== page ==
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EFSAS Commentary

Coup in Myanmar exposes how toothless and dysfunctional the rusty international order is


In a major blow to electoral democracy that was just starting to find its feet in Myanmar after half a century of strict military law and international isolation that began in 1962, the country was plunged yet again into military-led rule on 1 February when the Tatmadaw, Myanmar’s military, staged a bloodless coup d’état. The pretext for the coup was alleged electoral fraud during the federal elections of November 2020, which was not dissimilar from the claim that Donald Trump had famously and notoriously made only recently in the United States (US). By all respectable accounts, the Tatmadaw’s accusations were as lacking in merit as Trump’s were. Despite that, efforts of the democratically inclined section of the international community to even issue a joint statement condemning the Myanmar’s military’s actions and calling for the restoration of democracy were stymied by China, yet again.

Indications that a coup was in the offing had come from the Tatmadaw’s hardening position on the election results and other related issues in recent weeks, with Army Chief General Min Aung Hlaing warning last week that it may be necessary to revoke the country’s constitution if the laws contained in it were not being followed. He had said, “The constitution is the mother law for all laws. So we all need to abide by the constitution. If one does not follow the law, such law must be revoked. If it is the constitution, it is necessary to revoke the constitution”. It did not, therefore, come as a complete surprise when in the wee hours of 1 February, the day when the opening session of the country’s newly-elected parliament was scheduled to get underway, General Min Aung Hlaing ordered the detention of President Win Myint, State Counselor Aung San Suu Kyi, leaders of the National League for Democracy (NLD) party, regional politicians, and prominent pro-democracy activists. Yangon airport was taken over by the military. Telephone communications, except the military-controlled Mytel and government-run Myanmar Post and Telecommunications, were severed, the internet was blocked, and private banks were ordered closed until further notice. All TV channels, foreign as well as local with the exception of the military-run Myawady TV, fell silent.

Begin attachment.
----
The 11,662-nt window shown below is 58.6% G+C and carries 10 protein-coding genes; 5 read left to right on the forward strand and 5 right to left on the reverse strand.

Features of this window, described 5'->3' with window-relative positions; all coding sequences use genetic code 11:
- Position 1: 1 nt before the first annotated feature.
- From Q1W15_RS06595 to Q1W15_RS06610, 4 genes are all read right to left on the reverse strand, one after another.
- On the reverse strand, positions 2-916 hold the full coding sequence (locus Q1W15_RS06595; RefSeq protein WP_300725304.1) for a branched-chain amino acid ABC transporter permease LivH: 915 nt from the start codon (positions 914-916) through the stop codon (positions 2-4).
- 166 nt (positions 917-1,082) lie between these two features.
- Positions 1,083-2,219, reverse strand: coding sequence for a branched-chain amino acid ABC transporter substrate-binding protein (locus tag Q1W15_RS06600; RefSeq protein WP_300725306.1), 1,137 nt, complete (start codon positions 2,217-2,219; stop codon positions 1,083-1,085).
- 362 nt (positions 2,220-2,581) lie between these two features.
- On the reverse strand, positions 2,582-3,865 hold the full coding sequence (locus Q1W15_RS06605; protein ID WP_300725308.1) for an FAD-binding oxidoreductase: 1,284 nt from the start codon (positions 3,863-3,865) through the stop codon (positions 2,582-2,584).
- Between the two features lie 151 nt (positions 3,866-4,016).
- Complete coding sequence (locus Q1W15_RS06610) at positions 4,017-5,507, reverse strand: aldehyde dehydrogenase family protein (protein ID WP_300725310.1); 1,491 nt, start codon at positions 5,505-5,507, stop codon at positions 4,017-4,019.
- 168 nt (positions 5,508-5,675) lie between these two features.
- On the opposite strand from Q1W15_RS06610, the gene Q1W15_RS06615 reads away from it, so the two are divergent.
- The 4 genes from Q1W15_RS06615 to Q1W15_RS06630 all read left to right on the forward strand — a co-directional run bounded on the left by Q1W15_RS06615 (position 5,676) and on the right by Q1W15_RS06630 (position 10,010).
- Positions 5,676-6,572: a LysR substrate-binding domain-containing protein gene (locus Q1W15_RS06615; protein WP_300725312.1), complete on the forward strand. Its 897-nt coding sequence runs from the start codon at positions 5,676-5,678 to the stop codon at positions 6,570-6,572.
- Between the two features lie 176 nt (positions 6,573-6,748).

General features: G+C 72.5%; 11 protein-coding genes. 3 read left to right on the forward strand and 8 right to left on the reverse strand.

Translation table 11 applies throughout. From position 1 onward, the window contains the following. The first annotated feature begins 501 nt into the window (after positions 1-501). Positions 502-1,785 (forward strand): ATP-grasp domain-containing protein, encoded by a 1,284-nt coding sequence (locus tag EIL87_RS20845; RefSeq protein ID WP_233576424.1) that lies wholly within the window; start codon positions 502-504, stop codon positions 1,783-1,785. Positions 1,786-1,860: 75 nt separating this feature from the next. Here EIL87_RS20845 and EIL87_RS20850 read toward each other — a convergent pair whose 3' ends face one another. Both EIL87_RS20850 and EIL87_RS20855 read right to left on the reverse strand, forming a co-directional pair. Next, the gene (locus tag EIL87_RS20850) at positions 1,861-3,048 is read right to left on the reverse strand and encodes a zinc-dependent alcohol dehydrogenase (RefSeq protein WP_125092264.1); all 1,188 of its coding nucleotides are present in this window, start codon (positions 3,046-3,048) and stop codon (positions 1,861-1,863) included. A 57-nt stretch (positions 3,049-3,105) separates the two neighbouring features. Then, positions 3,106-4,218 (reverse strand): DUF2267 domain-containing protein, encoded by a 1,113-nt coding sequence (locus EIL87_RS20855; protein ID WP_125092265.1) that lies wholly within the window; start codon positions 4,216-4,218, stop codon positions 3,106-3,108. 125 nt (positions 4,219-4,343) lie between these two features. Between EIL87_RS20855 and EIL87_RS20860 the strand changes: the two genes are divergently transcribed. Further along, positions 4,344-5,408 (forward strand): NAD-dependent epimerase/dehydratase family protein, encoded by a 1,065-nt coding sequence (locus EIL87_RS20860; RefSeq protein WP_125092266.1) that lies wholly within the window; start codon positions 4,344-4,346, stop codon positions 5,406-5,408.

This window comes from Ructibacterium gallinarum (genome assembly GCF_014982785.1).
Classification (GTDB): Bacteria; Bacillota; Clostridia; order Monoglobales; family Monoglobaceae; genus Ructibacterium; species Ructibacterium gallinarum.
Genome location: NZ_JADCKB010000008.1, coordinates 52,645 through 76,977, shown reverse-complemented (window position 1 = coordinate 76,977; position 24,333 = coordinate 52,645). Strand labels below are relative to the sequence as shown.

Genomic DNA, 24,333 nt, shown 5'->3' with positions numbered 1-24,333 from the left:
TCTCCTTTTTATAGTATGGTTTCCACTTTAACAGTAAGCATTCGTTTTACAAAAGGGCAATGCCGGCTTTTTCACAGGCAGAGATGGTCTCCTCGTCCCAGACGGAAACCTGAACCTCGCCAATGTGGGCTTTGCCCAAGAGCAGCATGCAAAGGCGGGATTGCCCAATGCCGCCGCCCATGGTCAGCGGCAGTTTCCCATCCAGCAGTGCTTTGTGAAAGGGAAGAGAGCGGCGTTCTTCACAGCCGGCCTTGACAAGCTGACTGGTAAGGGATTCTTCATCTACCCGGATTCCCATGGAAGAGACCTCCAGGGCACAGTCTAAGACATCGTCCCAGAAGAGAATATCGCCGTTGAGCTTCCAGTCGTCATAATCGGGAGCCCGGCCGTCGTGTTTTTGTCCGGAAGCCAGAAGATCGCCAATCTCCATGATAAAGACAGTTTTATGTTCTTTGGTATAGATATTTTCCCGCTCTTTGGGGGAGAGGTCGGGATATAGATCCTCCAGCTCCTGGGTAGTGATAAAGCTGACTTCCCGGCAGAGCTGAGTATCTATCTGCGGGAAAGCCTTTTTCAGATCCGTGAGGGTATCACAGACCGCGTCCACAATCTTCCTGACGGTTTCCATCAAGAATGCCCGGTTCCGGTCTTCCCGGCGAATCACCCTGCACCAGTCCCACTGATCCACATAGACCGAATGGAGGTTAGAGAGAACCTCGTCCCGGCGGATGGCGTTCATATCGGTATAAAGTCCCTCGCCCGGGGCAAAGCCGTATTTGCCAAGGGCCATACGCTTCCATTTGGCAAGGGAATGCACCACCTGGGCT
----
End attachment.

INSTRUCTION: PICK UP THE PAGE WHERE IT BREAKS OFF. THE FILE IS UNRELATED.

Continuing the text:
In an announcement on Myawady TV, the military claimed that it had intervened because there had been widespread fraud in the November 2020 election, in which Aung San Suu Kyi’s party, the NLD, had scored a landslide by winning 396 out of the total of 476 seats. One of two Vice Presidents, the military-aligned Myint Swe, was appointed as the acting President for a year. Myanmar's military subsequently announced the creation of a 11-member State Administrative Council (SAC) headed by General Min Aung Hlaing which will take on government functions during the one-year state of emergency. The military has said that it was committed to the democratic system and vowed to hold new and fair elections when the state of emergency ends at the end of a year. Fears, however, abound in Myanmar that the emergency and its accompanying military rule will drag on for years, as it has done before.